Wednesday, October 15, 2014

A four-day trip to the Bastar district of Chhattisgarh - Day 1 and 2

Wilderness is not a luxury but a necessity of the human spirit.
                                                                            -Edward Abbey


Related Links:
Day 3 and 4

Itinerary: 2nd - 5th October, 2014

  • Day 1: Arrive at Raipur airport, leave towards Jagdalpur via Gangrel reservoir, Sitanadi, Kanker
  • Day 2: Jagdalpur to Chitradhara waterfalls, Chitrakoot waterfalls, Tamra-Ghumar waterfalls. Local Dusshera celebrations at night.
  • Day 3: Jagdalpur to  Kanger Ghati national park, Tirathgarh waterfalls, Mandwa waterfalls.
    Local Dusshera celebrations at night.
  • Day 4: Jagdalpur to Raipur airport via Kondagoan for handicrafts; ancient cave paintings near Udkuda

How safe is Chhattisgarh?
First things first, how safe is Chhattisgarh? This was a question uppermost in our minds as we ventured on this trip.

Raipur and Jagdalpur are as safe as most other typical Indian cities. The villages even more so!
You can see the hustle bustle of a normal small-town city in Jagdalpur (which is the heart and capital of Bastar district). There will be oddities as one can see lots of tribal people roaming freely as we saw especially during the Dusshera festive season for which this place is famous.

The popular tourist spots of Chitrakoot and Tirathgarh are full of hundreds of people and felt  extremely safe. Even the non-popular spots which we went to, like the other waterfalls which were mostly at the back of some village; felt quite normal as we roamed around freely even in local village markets and communicated with villagers all of whom were friendly though stared at us with curiosity on occasions.

Barring one discussion with CRPF personnel (on day 3 - will talk about in another post); nowhere were we warned or felt worried at all at least at any of the inhabited places.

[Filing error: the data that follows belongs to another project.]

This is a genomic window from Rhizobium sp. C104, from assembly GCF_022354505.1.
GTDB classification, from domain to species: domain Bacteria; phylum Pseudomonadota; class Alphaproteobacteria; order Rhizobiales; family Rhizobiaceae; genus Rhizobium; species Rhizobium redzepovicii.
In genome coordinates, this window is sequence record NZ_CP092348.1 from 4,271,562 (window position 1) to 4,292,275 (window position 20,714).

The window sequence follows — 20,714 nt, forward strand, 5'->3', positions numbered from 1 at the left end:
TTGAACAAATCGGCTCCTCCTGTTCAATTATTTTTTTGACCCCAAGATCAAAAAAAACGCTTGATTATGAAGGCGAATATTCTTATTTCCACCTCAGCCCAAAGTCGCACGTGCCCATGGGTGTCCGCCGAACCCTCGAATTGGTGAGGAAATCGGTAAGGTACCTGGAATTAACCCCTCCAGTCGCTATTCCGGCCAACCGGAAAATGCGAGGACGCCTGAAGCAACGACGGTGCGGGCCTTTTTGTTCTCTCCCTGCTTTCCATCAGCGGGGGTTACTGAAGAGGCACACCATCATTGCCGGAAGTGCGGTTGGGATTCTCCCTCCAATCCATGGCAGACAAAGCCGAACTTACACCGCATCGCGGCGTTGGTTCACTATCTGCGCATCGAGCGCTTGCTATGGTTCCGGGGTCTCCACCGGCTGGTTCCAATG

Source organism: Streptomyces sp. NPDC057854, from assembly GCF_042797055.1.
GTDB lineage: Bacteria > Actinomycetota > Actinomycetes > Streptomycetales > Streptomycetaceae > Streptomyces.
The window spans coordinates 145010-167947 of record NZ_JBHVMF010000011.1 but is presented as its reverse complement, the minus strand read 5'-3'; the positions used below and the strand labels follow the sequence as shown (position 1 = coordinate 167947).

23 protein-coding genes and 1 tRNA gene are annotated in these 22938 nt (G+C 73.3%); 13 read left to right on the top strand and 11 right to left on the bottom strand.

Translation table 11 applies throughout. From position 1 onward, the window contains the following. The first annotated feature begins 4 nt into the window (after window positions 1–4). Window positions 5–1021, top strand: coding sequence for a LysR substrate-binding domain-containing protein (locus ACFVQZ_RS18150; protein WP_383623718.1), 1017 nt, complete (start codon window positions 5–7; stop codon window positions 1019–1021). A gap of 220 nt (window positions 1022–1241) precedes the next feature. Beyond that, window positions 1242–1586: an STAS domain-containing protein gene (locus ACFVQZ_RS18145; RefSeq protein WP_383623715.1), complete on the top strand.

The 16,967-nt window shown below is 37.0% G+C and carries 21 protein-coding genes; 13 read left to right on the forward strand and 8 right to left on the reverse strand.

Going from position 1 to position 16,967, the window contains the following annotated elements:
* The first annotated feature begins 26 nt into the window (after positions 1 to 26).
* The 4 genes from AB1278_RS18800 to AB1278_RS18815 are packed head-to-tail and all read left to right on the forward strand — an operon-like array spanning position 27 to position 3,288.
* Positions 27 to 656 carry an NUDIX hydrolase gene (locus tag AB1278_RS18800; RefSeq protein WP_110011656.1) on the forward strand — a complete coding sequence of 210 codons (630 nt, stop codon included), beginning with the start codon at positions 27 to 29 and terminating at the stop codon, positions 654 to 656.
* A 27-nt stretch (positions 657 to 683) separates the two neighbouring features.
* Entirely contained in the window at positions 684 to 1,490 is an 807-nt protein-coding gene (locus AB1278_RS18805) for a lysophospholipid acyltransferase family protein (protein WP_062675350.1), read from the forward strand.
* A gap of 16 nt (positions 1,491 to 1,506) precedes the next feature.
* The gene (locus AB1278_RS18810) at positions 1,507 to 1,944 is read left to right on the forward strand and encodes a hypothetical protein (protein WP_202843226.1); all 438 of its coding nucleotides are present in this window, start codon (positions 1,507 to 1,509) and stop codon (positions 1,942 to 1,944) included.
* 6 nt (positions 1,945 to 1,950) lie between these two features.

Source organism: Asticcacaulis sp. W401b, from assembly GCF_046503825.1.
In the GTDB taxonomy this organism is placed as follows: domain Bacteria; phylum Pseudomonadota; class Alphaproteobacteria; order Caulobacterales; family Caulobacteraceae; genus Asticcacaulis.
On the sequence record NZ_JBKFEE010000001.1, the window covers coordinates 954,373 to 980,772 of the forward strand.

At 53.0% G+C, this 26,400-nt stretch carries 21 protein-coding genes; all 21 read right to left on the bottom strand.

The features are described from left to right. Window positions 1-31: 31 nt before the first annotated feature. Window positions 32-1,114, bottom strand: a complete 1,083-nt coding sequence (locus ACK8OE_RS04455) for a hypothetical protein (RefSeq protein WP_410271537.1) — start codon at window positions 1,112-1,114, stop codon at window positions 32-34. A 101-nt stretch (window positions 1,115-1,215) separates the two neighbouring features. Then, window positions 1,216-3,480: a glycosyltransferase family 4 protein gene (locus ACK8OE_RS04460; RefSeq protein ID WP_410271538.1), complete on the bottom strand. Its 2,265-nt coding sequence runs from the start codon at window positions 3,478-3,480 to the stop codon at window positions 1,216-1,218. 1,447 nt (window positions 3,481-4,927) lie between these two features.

Of course, all this must be taken with a pinch of salt; because a place is as safe until you experience the first incident yourself. However, by and large, there is no reason for tourism to not thrive in Chhattisgarh.

Road conditions:

A special mention needs to be given for road conditions in this state. They are absolutely in stunning condition. Not only the highway from Raipur to Jagdalpur (NH 43 as per maps, and NH 30 as per local signboards) is in impeccable condition; even the many times where we deviated off the normal tracks and went inside village roads we encountered only excellent roads. This fact alone made our journey more comfortable and worthwhile.

The only place where roads were not good was in the forest area in the heart of Kanger Ghati which was to be expected as that is not a often-travelled road.

Day 1: Raipur airport to Jagdalpur via Gangrel reservoir, Sitanadi, Kanker

We arrived at Raipur airport - a newly constructed beautiful airport by 9am and set forth on our way to Jagdalpur. Having booked a vehicle for four days and the driver was waiting at the airport, this allowed us to bypass Raipur and we hit the highway right from the airport. The airport surroundings were particularly green and it seemed someone had put in a lot of effort in making the airport look aesthetically appealing.